Welcome to the New Era of Health Care
by Jud Anglin
Last week, my good friend Thomas called me and told me his lower back was in tremendous pain and that he was unable to get a good night’s sleep.
Naturally, I told him he should schedule an appointment with his doctor to find out what’s going on. But then he explained that his company had converted his health benefit into a high-deductible plan. And with a new deductible of $6,000, he decided to wait it out instead.
The deductible, if you recall, is the amount you must pay out of pocket before your insurance kicks in and pays the remaining portion.
Thomas is not alone. Unfortunately, his experience is becoming ever more common.
USA Today recently reported that Americans are increasingly putting off doctor visits, avoiding needed procedures, and even splitting their pills due to higher insurance deductibles. In the past several years, insurance deductibles have been skyrocketing for most Americans. Last year, in fact, saw the largest one-year increase in high-deductible plan enrollment. For covered employees, the number rose from 18% to 23%. And get this, “the size of the average deductible more than doubled in eight years, from $584 to $1,217 for individual coverage,” the USA Today article goes on.
“Add to this copays, coinsurance, and the price of drugs or procedures not covered by plans -- and it's all too much for many Americans.”
Under Obamacare, health plan deductibles are even higher.
According to HealthPocket, the Bronze plan deductible is $5,081 for individuals and a whopping $10,386 for families. What this all means is that the majority of Americans are now paying a lot more for health care than they expected.
Given that so many of us are now paying for health care out of our pockets and unable to rely on third parties like insurance, Medicaid, or Medicare, it makes sense to shop around for the best price. And if you’re not going to rely on your health insurance, this means you can even shop outside of your network.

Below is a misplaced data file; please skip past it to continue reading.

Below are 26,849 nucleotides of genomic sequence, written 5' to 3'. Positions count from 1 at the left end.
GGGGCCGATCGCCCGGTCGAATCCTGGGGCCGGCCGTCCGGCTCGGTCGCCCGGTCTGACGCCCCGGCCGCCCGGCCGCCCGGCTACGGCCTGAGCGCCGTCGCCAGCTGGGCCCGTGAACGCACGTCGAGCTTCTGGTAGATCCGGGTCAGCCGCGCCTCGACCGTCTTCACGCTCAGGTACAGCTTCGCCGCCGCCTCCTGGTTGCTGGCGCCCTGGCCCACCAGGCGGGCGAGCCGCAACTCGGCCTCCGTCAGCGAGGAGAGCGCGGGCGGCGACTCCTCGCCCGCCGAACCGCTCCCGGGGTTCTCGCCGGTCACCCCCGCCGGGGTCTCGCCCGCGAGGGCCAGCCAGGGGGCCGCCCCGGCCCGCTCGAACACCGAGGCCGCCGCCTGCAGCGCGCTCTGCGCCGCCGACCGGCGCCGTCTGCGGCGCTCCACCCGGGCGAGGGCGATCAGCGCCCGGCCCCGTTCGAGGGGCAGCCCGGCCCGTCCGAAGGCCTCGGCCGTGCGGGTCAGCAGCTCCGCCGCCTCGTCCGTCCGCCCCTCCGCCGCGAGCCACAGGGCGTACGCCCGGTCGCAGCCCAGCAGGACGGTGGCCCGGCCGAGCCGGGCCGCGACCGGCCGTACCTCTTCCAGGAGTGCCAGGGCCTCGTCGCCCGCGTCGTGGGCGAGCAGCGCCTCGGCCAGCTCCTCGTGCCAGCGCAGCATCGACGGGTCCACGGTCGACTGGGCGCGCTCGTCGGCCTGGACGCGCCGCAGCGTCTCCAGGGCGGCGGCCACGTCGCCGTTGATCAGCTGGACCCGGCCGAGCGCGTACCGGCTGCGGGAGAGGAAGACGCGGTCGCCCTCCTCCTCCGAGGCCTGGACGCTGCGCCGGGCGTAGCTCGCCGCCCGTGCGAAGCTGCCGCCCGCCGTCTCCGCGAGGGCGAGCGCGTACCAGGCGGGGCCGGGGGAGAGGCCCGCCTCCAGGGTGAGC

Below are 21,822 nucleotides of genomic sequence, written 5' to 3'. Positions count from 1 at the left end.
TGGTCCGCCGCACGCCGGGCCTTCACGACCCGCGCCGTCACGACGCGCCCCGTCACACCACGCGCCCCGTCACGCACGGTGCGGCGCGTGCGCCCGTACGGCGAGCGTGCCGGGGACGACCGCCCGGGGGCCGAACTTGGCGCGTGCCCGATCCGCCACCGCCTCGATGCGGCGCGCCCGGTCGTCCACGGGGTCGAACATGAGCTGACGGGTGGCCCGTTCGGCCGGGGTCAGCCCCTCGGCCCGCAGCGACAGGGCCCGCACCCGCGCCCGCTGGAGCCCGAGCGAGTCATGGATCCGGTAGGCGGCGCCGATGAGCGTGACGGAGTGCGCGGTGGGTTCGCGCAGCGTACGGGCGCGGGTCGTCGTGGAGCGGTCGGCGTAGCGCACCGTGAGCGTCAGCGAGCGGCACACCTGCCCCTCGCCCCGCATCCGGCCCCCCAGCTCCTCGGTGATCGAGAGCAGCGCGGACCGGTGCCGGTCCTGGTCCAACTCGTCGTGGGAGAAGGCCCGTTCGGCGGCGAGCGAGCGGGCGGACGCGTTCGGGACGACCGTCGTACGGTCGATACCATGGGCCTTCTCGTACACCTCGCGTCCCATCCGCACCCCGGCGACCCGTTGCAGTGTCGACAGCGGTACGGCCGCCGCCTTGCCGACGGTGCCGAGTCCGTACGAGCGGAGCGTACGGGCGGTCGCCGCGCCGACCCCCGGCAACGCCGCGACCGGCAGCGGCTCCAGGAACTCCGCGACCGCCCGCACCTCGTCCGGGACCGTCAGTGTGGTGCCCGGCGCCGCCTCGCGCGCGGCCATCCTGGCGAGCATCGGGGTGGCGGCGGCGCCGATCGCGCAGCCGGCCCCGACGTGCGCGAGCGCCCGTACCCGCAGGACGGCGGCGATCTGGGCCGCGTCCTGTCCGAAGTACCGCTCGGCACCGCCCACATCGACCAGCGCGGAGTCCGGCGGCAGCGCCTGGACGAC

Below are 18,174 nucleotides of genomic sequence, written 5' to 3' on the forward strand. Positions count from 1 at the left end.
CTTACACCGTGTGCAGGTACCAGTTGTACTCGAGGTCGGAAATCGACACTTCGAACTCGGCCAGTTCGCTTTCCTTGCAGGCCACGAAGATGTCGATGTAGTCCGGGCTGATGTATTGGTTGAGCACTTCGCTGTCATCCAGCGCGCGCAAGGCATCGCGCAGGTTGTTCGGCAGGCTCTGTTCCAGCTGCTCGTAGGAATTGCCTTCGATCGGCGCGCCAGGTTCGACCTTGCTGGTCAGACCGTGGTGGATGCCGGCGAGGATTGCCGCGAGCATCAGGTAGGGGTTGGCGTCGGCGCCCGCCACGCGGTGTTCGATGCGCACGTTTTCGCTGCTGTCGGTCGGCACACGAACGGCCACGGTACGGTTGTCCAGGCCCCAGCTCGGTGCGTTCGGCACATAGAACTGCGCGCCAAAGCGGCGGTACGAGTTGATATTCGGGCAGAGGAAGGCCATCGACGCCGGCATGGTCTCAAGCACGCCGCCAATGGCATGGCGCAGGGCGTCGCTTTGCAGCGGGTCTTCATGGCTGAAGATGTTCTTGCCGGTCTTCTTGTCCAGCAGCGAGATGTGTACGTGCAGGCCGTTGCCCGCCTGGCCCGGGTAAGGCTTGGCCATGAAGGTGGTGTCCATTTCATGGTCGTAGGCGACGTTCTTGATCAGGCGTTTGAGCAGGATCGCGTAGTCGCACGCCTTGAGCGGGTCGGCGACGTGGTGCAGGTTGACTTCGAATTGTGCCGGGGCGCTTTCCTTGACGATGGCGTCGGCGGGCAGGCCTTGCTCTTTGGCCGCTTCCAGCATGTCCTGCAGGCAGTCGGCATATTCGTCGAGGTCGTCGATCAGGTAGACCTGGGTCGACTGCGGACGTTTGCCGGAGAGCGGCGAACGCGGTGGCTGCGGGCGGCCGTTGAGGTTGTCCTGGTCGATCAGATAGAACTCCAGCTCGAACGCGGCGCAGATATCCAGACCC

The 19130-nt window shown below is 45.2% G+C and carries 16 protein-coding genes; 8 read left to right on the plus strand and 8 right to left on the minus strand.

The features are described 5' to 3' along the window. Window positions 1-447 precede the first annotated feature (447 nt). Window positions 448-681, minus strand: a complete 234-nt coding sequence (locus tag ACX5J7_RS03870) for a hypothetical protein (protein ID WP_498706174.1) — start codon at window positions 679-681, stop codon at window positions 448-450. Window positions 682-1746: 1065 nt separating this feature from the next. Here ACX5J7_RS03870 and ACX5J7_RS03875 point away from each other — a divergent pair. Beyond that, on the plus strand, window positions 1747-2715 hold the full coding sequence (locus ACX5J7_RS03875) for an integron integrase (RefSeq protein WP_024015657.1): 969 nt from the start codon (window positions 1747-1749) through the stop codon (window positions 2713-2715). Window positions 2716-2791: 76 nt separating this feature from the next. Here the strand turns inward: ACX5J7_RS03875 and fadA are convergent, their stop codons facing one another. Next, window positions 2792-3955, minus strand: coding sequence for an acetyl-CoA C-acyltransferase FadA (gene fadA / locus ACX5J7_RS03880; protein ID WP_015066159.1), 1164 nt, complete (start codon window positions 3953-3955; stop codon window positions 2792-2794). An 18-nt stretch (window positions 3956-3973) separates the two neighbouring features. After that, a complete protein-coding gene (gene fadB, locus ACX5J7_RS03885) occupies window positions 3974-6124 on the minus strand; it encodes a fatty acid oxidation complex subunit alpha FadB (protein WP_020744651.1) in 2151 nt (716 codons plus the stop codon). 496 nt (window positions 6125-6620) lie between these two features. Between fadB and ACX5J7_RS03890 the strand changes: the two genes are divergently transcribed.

Discover How to Find the Price
One of the most important pieces of information when shopping for any product or service is, of course, finding out what the price is. In terms of health care, this has been a major sticking point. Due to the complex relationship between insurance providers and medical billing departments, the actual price has often been swept under the carpet in order to hide the negotiated lower prices paid by the insurers.
This problem is truly maddening for the uninsured and underinsured. Finding out the cost of a surgical procedure like a hernia repair has been nearly impossible.
Unfortunately, what has typically happened is that after the surgery’s conducted, uninsured patients are billed tens of thousands of dollars more than what the large insurance companies pay, because they don’t have any negotiating leverage. However, there are several new online services available today that can help you determine a fair price for medical procedures in your area before you make contact with the provider.
Health Care Price Search Tools